It is in the nature of JETs, as it is in the nature of most people, to complain about required events, especially conferences and seminars. I have no complaints about JET conferences. The opportunity to come together with other JETs, both new and veteran, is in itself sufficient justification for holding such conferences. And in the case of the Aomori JET orientation I feel that the information sessions and workshops were helpful to some degree in disseminating information and to a very large degree in boosting confidence levels in the newbies. I still have to admit, though, that it was the “after-hours” activities that really made my week in Aomori City. First, I became the enthusiastic owner of a very expensive, but VERY COOL cell-phone. Behold the Vodafone 602SH! (yes, you need to click on the link). This beauty transforms into a 2.0 Megapixel digital camera perfect for taking pictures destined for web-pages. Expect a deluge of local Kazamaura photography in future posts. Second, I had an opportunity to meet and spend time with some of my fellow Christian Aomori JETs at Korona World (=shopping plaza complete with exotic hot-spring spa).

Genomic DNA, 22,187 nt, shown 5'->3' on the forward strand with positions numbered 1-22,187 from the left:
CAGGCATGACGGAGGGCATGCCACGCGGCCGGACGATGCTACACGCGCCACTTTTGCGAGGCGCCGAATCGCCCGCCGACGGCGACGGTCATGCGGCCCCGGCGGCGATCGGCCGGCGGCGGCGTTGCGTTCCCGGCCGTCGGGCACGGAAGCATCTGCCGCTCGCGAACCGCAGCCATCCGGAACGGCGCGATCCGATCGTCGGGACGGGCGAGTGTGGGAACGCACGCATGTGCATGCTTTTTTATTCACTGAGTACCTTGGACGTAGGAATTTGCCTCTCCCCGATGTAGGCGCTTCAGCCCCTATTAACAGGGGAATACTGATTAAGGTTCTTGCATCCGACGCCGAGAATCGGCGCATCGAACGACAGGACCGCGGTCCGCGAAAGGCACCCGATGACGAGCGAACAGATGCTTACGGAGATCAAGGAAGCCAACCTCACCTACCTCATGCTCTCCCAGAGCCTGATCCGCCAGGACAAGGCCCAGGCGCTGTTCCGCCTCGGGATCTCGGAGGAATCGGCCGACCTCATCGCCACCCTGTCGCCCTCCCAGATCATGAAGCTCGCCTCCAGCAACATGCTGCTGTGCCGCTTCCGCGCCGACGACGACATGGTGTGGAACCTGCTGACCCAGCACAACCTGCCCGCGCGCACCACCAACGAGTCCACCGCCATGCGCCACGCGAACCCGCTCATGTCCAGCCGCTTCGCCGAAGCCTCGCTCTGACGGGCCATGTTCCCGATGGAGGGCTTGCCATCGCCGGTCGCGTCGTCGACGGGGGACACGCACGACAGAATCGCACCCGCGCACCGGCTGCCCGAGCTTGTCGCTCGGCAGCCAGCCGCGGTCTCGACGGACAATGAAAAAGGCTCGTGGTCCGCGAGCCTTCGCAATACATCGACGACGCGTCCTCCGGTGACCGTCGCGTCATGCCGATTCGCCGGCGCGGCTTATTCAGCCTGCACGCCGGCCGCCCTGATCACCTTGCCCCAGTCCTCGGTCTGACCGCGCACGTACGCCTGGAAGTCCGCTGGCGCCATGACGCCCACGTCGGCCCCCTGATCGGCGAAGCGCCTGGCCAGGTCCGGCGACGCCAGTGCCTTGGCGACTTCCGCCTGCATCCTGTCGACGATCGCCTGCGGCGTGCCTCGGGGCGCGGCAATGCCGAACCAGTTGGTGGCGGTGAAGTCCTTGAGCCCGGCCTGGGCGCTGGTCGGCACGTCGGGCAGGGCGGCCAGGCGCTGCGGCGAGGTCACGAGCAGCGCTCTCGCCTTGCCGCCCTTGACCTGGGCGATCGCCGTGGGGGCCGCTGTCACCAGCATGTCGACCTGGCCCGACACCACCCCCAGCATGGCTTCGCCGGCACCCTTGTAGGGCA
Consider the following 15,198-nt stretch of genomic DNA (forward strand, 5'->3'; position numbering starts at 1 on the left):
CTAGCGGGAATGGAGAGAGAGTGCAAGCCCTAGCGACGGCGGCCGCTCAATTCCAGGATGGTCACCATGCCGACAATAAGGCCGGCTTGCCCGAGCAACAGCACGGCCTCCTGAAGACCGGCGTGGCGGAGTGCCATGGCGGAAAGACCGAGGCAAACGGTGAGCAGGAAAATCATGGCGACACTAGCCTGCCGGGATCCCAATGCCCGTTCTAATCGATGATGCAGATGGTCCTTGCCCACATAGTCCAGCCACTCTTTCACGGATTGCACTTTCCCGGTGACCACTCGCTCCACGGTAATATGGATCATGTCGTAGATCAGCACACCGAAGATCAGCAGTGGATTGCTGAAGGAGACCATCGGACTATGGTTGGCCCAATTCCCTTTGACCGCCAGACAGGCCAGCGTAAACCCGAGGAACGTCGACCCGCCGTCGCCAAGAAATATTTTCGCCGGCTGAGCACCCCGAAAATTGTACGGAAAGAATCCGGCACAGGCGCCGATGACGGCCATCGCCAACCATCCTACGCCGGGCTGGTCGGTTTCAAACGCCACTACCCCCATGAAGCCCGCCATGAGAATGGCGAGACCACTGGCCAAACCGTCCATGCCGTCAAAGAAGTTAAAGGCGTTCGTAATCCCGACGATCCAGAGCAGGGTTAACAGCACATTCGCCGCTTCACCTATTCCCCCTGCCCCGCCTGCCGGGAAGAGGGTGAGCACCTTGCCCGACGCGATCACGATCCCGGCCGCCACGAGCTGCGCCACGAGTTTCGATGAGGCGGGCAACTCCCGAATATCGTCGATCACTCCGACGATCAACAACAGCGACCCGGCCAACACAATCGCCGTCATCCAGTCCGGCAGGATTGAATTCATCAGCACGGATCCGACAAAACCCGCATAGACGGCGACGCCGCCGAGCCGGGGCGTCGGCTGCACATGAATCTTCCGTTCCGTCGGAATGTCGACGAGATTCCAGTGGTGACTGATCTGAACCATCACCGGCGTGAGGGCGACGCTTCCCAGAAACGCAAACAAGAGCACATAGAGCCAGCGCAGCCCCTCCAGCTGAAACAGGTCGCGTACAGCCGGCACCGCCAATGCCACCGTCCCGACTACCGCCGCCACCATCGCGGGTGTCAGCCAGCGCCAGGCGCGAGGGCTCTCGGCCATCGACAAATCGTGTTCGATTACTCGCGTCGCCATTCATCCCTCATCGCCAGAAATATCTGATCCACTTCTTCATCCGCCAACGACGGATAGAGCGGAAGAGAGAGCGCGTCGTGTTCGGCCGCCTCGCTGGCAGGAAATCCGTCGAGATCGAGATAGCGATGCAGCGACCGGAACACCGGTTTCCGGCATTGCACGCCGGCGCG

Here I experienced for the first time the crass pleasures of a kaiten-sushi bar, and I single-handedly vanquished fourteen ￥100 plates. Gluttony aside (I repent, and will only eat ten plates next time!), I’m really looking forward to this year’s services and Bible studies at Itayanagi chapel. Mr. Kawashima, my supervisor, made the six-hour round trip to pick me up Friday evening, and once again invited me to eat dinner at his place.
This is the Kawashima family (minus their son whom I’ve never met). As I have stated before, they are good to me. Last time I ate at the Kawashima’s the Canadian women’s Olympic softball team was kicking some Japanese butt, which made me feel bad about eating their food. So I was a little relieved this time when they turned the TV on and the Canadian men’s baseball team was losing to Japan 9-0. Not that I’m not patriotic, but there’s diplomacy to consider when you’re eating somebody else's food.